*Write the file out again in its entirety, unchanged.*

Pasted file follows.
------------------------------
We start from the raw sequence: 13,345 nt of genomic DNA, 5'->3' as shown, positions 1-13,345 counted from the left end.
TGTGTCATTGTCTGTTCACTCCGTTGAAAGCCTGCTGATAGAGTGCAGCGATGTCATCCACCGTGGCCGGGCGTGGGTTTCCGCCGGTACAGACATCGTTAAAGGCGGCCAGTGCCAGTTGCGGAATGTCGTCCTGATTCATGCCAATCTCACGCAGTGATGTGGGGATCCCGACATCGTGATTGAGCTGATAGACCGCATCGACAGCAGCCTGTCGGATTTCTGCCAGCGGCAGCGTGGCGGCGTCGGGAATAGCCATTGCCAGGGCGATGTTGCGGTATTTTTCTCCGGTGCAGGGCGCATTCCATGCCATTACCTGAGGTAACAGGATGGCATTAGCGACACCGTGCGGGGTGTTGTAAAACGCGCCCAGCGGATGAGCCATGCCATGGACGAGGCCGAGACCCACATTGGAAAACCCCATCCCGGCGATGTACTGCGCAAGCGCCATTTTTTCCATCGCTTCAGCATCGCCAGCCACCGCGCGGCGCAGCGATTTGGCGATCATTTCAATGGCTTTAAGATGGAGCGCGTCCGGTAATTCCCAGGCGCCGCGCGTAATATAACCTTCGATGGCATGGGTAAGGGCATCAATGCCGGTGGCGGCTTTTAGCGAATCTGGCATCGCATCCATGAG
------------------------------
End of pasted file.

We start from the raw sequence: 13,345 nt of genomic DNA, 5'->3' as shown, positions 1-13,345 counted from the left end.
TGTGTCATTGTCTGTTCACTCCGTTGAAAGCCTGCTGATAGAGTGCAGCGATGTCATCCACCGTGGCCGGGCGTGGGTTTCCGCCGGTACAGACATCGTTAAAGGCGGCCAGTGCCAGTTGCGGAATGTCGTCCTGATTCATGCCAATCTCACGCAGTGATGTGGGGATCCCGACATCGTGATTGAGCTGATAGACCGCATCGACAGCAGCCTGTCGGATTTCTGCCAGCGGCAGCGTGGCGGCGTCGGGAATAGCCATTGCCAGGGCGATGTTGCGGTATTTTTCTCCGGTGCAGGGCGCATTCCATGCCATTACCTGAGGTAACAGGATGGCATTAGCGACACCGTGCGGGGTGTTGTAAAACGCGCCCAGCGGATGAGCCATGCCATGGACGAGGCCGAGACCCACATTGGAAAACCCCATCCCGGCGATGTACTGCGCAAGCGCCATTTTTTCCATCGCTTCAGCATCGCCAGCCACCGCGCGGCGCAGCGATTTGGCGATCATTTCAATGGCTTTAAGATGGAGCGCGTCCGGTAATTCCCAGGCGCCGCGCGTAATATAACCTTCGATGGCATGGGTAAGGGCATCAATGCCGGTGGCGGCTTTTAGCGAATCTGGCATCGCATCCATGAG